A Grade Point Average (GPA) of no less than 3.000 will be required to maintain good academic standing and to graduate.
Grades of "S" and "U" are not included in calculations of a student's GPA. However, for the purpose of reviewing academic performance leading to termination, a "U" will be considered the same as an "F"; see Section III.D. Standards of Satisfactory Academic Performance.
Grades received in courses that have been approved for transfer credit and in courses taken through the Consortium are not computed in calculations of the student’s GPA.
Once a final grade for a course has been correctly posted to the transcript, a student may not retake any portion of the course requirements or do additional work to change the posted grade.
Students may not repeat courses for credit. The sole exception is that a student is permitted to repeat a course in which a grade of "F" was received. If such a course is repeated, all registrations for the course and their respective grades, including the original grade of "F," will remain on the transcript record. Both the original grade of "F" and the grade for the repeated registration will be included in calculating the GPA used to evaluate the student's academic standing and eligibility to graduate.
Courses that have been designated by departments and programs to be taken only on a pass/fail basis may be applied toward a graduate degree program. Other courses for which a student chooses to register on a pass/fail basis cannot be applied toward a degree program.
Students may register for language courses on a pass/fail basis, but may not audit them without the approval of their department or program and the Graduate School.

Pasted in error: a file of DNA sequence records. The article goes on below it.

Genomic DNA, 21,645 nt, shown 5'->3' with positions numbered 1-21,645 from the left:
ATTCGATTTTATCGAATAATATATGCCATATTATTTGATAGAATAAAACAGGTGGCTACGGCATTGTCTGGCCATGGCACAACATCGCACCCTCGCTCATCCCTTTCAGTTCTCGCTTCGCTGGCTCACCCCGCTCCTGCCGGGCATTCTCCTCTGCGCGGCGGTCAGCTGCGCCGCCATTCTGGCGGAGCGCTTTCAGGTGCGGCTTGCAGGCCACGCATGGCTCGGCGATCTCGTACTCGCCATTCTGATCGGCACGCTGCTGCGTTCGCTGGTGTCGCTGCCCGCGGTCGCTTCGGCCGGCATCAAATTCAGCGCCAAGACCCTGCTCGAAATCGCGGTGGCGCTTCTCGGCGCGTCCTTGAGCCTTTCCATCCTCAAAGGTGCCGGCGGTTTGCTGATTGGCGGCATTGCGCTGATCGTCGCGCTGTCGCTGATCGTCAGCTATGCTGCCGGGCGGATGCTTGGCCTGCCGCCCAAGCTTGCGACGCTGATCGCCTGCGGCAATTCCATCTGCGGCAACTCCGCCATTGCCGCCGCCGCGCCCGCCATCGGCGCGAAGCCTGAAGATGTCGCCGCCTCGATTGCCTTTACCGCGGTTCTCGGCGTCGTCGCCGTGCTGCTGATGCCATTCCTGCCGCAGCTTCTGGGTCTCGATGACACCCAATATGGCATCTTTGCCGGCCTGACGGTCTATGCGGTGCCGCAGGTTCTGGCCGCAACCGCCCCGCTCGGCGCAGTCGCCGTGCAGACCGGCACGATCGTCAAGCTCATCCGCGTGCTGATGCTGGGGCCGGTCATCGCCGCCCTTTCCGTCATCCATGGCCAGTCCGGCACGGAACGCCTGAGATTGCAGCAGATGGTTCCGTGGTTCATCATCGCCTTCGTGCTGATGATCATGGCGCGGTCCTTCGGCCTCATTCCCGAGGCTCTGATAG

Students who have received permission from an instructor to audit a course or to take a course on a pass/fail basis should first register for the course on a letter-grade basis, then change to audit or pass/fail basis during the Add/Drop period. Changes of grade status (letter-grade, audit, or pass/fail) are not allowed beyond the Add/Drop period. Students who register for courses on an audit or pass/fail basis will be assessed tuition on the same per-credit basis as for letter-grade registrations.
It is expected that students will complete all coursework by the end of the semester in which that coursework is taken. Under special circumstances an instructor may grant a student permission to delay submission of work up to one semester after the course ends. Instructors are not bound to grant such requests, nor are they bound to grant an entire semester to complete such work. When an instructor has granted such permission, he or she will assign the student a grade of "Incomplete" ("I") for the course; this grade will appear on the student's official transcript until a final grade is reported.